Cairo, Egypt — President Clinton and Egyptian President Hosni Mubarak said Tuesday that Israel and the Palestinians can reach agreement by the end of September and pledged to push negotiations beyond what Clinton called the "next big hump" to resolve such sensitive issues as the fate of Jerusalem.
"We are doing our best to find a solution. We hope to finish it by September. We want that," Mubarak said in brief remarks before the two leaders held their first meeting since the collapse of Palestinian-Israeli peace talks at Camp David on July 25. "I think this will be reached."
"Time is short," Clinton warned before the meeting, which took place while his plane refueled at Cairo airport enroute back to Washington after a three-day trip to Nigeria and Tanzania. But he added: "We're going to work together and see if we can find a way to help the parties get over this next big hump."
Mubarak's optimistic assessment comes at a potential make-or-break moment for Clinton's efforts to help broker a final Arab-Israeli agreement before he leaves office in January.
Israeli Prime Minister Ehud Barak and Palestinian leader Yasser Arafat will be in New York for a Sept. 6 millennium year summit of world leaders at the United Nations. Clinton has separate meetings scheduled with each of them, sessions that could be joined in a resumption of direct negotiations.
More specifically, the two sides had set Sept. 13 as a deadline for reaching a "framework agreement" outlining the elements of a treaty ending the half-century of hostility sparked by creation of the Jewish state in what had been Palestine. That is also the date by which the Palestinian leadership has said it will declare statehood unilaterally, on land Israel has already ceded, if a peace agreement has not been reached.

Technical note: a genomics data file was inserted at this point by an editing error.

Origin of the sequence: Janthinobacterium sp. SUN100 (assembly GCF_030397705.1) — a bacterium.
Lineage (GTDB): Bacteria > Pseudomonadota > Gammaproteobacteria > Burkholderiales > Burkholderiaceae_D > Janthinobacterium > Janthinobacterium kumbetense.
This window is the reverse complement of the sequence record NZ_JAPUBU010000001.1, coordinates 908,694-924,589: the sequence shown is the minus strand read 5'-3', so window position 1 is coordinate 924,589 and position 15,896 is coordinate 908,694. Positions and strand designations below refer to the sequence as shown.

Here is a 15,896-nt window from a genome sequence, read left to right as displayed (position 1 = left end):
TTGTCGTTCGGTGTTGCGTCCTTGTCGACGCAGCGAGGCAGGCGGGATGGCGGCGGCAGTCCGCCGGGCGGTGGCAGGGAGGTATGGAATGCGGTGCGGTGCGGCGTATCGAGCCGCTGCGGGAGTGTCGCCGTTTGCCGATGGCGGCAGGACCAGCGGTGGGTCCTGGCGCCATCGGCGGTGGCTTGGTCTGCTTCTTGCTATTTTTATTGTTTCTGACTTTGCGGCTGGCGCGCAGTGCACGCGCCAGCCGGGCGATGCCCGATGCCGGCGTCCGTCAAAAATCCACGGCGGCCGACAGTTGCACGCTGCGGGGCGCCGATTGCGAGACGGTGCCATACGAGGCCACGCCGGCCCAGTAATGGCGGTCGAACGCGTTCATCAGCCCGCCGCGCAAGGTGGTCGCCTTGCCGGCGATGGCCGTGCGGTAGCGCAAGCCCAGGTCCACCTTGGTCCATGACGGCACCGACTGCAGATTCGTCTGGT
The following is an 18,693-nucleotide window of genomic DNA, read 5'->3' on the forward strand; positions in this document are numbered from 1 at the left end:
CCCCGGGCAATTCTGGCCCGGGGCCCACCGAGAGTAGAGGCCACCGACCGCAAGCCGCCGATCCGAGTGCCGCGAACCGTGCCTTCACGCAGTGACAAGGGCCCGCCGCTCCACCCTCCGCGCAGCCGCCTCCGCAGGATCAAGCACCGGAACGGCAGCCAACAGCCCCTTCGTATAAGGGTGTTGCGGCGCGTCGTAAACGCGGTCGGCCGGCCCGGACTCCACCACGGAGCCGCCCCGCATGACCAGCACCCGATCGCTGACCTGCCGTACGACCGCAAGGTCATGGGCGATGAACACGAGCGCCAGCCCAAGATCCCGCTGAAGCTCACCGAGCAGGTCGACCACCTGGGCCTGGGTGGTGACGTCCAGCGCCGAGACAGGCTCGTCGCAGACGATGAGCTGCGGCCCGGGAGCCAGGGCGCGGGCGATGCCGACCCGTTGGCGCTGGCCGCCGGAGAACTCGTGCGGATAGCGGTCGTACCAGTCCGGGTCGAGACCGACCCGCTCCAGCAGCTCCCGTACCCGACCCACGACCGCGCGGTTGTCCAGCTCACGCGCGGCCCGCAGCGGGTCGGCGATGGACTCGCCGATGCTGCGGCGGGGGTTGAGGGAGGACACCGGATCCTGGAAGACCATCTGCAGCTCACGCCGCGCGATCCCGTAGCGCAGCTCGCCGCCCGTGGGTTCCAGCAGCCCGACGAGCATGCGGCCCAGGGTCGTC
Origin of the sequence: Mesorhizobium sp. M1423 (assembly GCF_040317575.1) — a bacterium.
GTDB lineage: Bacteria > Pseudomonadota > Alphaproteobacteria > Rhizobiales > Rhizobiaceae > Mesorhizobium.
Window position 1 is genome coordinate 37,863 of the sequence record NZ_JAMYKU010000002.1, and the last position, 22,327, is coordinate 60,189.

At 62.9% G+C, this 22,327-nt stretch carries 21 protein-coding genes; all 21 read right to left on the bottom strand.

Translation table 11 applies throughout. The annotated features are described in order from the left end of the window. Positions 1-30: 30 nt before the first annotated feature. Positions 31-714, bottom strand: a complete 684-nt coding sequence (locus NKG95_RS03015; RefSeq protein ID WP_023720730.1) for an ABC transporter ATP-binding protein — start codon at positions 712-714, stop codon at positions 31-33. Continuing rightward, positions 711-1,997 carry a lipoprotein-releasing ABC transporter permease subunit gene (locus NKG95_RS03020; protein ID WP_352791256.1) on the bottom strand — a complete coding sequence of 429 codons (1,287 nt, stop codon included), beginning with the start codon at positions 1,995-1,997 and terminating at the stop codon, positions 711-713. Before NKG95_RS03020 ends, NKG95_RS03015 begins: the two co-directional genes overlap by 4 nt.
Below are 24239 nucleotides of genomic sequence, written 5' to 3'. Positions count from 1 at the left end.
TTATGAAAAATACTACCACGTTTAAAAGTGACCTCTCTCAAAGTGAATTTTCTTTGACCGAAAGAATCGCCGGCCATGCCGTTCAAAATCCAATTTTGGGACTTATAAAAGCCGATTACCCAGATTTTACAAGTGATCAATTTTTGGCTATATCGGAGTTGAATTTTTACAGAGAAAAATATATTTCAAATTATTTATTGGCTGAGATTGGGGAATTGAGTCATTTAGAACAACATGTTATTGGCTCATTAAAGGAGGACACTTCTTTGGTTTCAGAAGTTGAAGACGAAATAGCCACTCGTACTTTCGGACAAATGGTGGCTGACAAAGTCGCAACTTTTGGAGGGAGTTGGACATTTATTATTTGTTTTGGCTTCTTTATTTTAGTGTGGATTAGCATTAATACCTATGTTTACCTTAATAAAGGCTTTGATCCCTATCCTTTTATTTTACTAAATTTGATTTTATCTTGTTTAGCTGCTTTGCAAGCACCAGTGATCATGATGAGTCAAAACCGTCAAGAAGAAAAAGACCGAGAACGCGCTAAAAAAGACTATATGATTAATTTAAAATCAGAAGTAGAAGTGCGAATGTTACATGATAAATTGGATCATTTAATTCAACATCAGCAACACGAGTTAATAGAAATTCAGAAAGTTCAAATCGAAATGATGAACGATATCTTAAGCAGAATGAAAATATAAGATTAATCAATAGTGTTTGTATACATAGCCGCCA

The deadline, on both counts, is a loose one and Arafat has suggested the declaration of a state could be postponed again. But there is a widespread sense among all parties that time is running short to capitalize on progress made at Camp David in July. During extended talks at the presidential retreat in Maryland, Israel made substantial concessions on land and other issues and the two sides for the first time broached such core emotional issues as control of East Jerusalem and its religious sites important to Muslims, Christians and Jews.
Israel, which captured the eastern part of Jerusalem from Jordanian control in 1967, has vowed to retain sovereignty over the entire city, which is the national capital. The Palestinians, however, have pledged to establish their own capital in the eastern, Arab-populated neighborhoods, which they and their Arab allies say must be returned under international law and the U.N. Security Council resolutions that underlie peace negotiations.
Of particular sensitivity in Jerusalem is the sacred site known to Jews as the Temple Mount, where the Second Temple stood until its destruction by a Roman army in 70 A.D. and on top of which sits what Muslims call the Noble Enclosure. This includes the al-Aqsa mosque, the third-most important Islamic shrine, which commemorates the Prophet Mohammed's ascent into Heaven.
Despite the optimism exhibited Tuesday, Middle East diplomats and analysts fear the presidential election season in the United States could eventually limit Clinton's ability to help the two sides find a compromise. At the same time, they note, Barak is struggling to retain his leadership of a divided Israeli parliament.
If an agreement is not reached soon, these diplomats and analysts say, momentum would be lost and a new set of U.S. and Israeli politicians brought on stage. Arab leaders, including Mubarak, have cautioned that such a breakdown, and the implied failure to reach agreement particularly over control of East Jersusalem, could trigger a violent backlash.